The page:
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Edward Coate Pinkney.

BORN in London, England, 1802. DIED in Baltimore, Md., 1828.

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Her health! and would on earth there stood

Some more of such a frame,
That life might be all poetry,
And weariness a name.


LOOK out upon the stars, my love,

And shame them with thine eyes,
On which, than on the lights above,
There hang more destinies.
Night's beauty is the harmony

Of blending shades and light:
Then, lady, up,-look out, and be
A sister to the night!

Sleep not!-thine image wakes for aye

Within my watching breast;

Sleep not!—from her soft sleep should fly,

Who robs all hearts of rest.

Nay, lady, from thy slumbers break,

And make this darkness gay,

With looks whose brightness well might make

Of darker nights a day.

George Ripley.

BORN in Greenfield, Mass., 1802. DIED in New York, N. Y., 1880.


[The New-York Tribune. 1869.]

AINTE-BEUVE obtained his reputation as the critical historian of


the literary activity of France during a considerable portion of the last half-century. Born in 1804, his early manhood was devoted to professional studies, with no thought of making literature the occupation of his life. It was not long, however, before his sensitive taste grew weary of the repulsive details of anatomy, and other studies preparatory to the practice of medicine, and the prospect of spending his days in the chamber of disease-the witness of human infirmities which he had no power to alleviate presented no charm to his youthful imagination. His de

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cision was soon made, and he abandoned the study of medicine for the pursuit of literature. The first-fruits of his new career were one or two romances, and a few poems, which, though marked by a certain subtlety of mental analysis, gave few indications of inventive power, and have been entirely eclipsed by the splendor of his subsequent productions. With the exception of his elaborate historical work on the recluses of Port Royal, his pen was henceforth devoted to critical studies, which have introduced a new method into that branch of literature, and now remain a permanent monument of the rare versatility and acuteness of his mind. Within the period of his activity, few works have appeared in the province of belles-lettres on which he has not recorded his mature judg ments. He was equally at home in poetry, fiction, history, biography, in all the productions of imagination and taste-excluding only the fruits of abstract speculation and of physical research, which opened too wide a field for the labors of a single intellect, however comprehensive,although his favorite themes related to the portraiture of character as exhibited in the creations of genius.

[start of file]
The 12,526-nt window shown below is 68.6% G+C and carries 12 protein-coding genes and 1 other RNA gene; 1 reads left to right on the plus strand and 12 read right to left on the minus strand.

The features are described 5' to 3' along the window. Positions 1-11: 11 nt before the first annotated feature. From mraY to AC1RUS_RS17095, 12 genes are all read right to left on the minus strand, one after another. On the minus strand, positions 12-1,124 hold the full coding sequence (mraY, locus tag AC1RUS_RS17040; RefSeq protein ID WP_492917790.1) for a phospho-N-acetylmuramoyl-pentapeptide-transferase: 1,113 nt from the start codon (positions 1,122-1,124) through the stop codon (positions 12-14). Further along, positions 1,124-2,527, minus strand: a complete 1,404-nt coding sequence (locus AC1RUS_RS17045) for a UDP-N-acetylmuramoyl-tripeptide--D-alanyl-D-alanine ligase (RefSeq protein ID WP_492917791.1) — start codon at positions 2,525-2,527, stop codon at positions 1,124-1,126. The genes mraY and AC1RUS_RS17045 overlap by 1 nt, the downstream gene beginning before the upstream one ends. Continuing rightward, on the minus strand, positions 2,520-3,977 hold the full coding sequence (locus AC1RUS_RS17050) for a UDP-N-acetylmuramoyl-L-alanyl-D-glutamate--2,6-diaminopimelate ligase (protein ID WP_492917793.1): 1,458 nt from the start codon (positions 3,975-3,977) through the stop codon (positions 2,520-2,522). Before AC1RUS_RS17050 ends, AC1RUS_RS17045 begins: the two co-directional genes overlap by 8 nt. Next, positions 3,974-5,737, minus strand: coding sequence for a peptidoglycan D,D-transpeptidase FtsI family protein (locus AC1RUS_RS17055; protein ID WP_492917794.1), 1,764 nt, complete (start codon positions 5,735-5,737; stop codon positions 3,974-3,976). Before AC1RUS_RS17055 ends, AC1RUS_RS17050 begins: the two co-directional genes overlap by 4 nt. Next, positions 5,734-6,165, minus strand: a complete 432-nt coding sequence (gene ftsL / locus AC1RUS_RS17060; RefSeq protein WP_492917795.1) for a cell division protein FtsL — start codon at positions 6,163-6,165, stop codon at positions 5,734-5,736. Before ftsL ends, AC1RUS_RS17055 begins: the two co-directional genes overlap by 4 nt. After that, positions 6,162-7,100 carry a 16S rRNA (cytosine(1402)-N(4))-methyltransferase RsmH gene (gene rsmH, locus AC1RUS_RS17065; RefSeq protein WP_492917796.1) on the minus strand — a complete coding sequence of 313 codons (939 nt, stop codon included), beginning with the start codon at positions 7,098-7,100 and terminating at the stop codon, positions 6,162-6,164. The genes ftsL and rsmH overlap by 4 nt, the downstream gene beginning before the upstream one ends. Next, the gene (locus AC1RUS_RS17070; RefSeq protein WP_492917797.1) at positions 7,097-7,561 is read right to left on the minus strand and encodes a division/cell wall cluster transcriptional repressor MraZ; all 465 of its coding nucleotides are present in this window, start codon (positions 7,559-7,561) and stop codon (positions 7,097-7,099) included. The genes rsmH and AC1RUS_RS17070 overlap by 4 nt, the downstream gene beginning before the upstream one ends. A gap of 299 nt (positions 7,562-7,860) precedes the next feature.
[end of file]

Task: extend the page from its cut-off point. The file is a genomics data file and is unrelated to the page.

The critical faculty of Sainte-Beuve consisted in the sagacious application of what may be called the psychological method to the judgment of literary productions. The estimate of a book with him was not only the exercise of high artistic skill, but the result of a keen mental analysis. It was an intellectual labor, no less profound, no less conscientious, of a no less responsible character, than the solution of a scientific problem or the composition of a history, although it was one into which he threw his heart so completely that it betrayed no odor of midnight oil, but had all the freedom and airy grace of spontaneity. He regarded a book not as a collection of verbal wonders, an exhibition of rhetorical artifices, or a display of personal ambition, but as "the precious life-blood of a master-spirit," suited to be the nutriment and medicine of coming ages; and those which did not in some degree approach to this standard had no power to touch his imagination, and were passed by with as little interest as though they had been unwritten leaves of parchment or papyrus. The human aspect of a book, so to speak, was of more importance to him than its literary relations. It was the exponent of the author's soul, rather than a cunning composition of prose and verse. Hence, although a consummate judge of literary art, his criticisms of a work dwelt less on the external form and expression than on the inward spirit and creative idea which presided at its birth. The actual accomplishments of a writer, in his view, were of not so much moment as the intellectual motive which gave the impulse to his endeavors. No man, certainly, ever excelled Sainte-Beuve in the happy faculty of reproducing the contents of a work of genius, of expressing the essence of a large volume in a brief essay, and of reporting the exact measurement of

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